Beat Generation: The Lost Work

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Da Capo Press, Incorporated, Sep 14, 2006 - Drama - 120 pages
12 Reviews
"Beat Generation" is a play about tension, about friendship, and about karma -- what it is and how you get it. It begins one fine morning with a few friends, honest laborers some of them, some close to being down-and-out, passing around a bottle of wine. It ends with a kind of satori-like reaffirmation of the power of friendship, of doing good through not doing, and the intrinsic worth of the throw-away little exchanges that make up our lives.
Written in 1957, the same year that "On the Road" was first published, and set in 1953, "Beat Generation" portrays an authentic and alternate 1950s America. Kerouac's characters are working-class men and women -- a step away from vagrants, but not a big step. Their dialogue positively sings, suggesting jazz riffs in their rhythm and content, and Kerouac, like a master composer, arranges it to magical effect. Here is the heart and soul of the beat mentality, the zeitgeist that blossomed over the decades and eventually culminated in the counter-culture of 1960s America. It's a spirit that still lives.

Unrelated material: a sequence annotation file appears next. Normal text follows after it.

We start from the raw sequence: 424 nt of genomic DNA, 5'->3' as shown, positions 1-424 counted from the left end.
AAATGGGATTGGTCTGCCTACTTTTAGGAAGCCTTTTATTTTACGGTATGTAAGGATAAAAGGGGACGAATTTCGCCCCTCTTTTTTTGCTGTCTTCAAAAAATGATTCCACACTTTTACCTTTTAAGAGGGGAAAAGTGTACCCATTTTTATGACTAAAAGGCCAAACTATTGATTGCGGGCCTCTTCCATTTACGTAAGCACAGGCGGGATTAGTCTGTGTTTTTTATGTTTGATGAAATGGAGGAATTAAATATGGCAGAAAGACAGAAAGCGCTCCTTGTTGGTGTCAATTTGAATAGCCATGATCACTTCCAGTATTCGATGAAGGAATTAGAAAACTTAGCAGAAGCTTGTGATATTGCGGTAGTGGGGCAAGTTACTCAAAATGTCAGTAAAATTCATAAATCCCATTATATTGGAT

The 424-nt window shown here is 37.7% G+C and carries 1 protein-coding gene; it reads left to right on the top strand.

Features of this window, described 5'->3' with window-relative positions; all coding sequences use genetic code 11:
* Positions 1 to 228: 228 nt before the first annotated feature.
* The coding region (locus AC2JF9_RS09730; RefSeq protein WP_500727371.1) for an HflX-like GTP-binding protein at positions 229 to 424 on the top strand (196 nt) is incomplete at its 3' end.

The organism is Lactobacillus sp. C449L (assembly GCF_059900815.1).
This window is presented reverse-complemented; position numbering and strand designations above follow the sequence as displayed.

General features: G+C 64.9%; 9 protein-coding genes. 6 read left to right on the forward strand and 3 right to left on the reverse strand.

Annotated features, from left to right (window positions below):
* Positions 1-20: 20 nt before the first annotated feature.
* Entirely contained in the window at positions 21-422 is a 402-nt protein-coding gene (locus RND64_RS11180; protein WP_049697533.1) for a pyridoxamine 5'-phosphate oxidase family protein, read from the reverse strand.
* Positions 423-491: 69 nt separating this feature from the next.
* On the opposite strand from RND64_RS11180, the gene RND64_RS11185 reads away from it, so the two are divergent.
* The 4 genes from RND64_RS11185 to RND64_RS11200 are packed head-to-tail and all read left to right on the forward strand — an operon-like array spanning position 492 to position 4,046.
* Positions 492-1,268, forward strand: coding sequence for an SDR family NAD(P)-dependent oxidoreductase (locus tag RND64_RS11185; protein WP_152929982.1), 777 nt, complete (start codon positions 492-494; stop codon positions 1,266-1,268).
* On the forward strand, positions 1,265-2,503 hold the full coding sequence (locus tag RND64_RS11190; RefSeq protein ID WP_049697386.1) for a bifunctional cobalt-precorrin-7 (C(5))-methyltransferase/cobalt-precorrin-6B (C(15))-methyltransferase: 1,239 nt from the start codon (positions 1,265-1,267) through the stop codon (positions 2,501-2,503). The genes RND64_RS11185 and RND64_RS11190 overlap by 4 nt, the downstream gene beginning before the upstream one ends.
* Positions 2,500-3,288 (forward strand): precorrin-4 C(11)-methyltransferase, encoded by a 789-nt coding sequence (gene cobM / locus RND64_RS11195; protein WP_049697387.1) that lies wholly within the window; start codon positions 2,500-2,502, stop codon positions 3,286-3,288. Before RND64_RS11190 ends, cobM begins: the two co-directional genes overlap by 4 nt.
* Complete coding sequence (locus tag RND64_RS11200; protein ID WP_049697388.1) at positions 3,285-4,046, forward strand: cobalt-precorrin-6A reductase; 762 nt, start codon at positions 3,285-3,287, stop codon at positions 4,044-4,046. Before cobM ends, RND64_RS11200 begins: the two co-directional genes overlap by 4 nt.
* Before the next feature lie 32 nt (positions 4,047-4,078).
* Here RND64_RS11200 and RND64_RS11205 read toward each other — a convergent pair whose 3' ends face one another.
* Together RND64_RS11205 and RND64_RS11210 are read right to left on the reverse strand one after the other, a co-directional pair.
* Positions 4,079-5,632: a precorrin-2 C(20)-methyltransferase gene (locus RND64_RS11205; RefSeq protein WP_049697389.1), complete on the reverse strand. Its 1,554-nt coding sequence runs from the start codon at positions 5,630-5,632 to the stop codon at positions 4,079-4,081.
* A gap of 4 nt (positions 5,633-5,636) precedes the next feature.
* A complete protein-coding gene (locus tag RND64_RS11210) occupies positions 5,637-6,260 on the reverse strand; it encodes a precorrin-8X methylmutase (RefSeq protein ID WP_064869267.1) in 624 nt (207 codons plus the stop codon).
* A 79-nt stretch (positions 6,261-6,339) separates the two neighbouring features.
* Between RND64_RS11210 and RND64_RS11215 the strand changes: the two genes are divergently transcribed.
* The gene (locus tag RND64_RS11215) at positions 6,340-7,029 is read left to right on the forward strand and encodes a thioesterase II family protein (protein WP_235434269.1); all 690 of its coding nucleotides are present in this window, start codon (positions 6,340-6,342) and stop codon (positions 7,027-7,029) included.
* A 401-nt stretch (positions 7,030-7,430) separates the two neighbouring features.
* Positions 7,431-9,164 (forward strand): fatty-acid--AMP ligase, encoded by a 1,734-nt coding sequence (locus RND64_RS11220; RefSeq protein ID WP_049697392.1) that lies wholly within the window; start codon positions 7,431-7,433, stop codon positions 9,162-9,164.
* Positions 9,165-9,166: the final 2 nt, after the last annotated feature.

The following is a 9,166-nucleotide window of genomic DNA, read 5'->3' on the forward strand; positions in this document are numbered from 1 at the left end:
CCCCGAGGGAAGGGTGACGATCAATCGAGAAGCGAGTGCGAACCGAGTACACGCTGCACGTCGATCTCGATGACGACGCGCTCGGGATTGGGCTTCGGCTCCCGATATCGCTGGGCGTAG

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Review: Beat Generation

User Review  - Shaun - Goodreads

Kerouac's unique style works good in prose, but I'm not sure about drama though... Read full review

Review: Beat Generation

User Review  - Dave Rullo - Goodreads

Bad Kerouac but a worse play. Usually there's a flow to Kerouac's language and I expected to see that here instead I found disjointed scenes, conversations going nowhere but somehow missing their ... Read full review

About the author (2006)

Jack Kerouac is one of America's most beloved and widely read authors. His ON THE ROAD helped shape what our country is today. As each new generation of Americans comes of age, his fan base expands.

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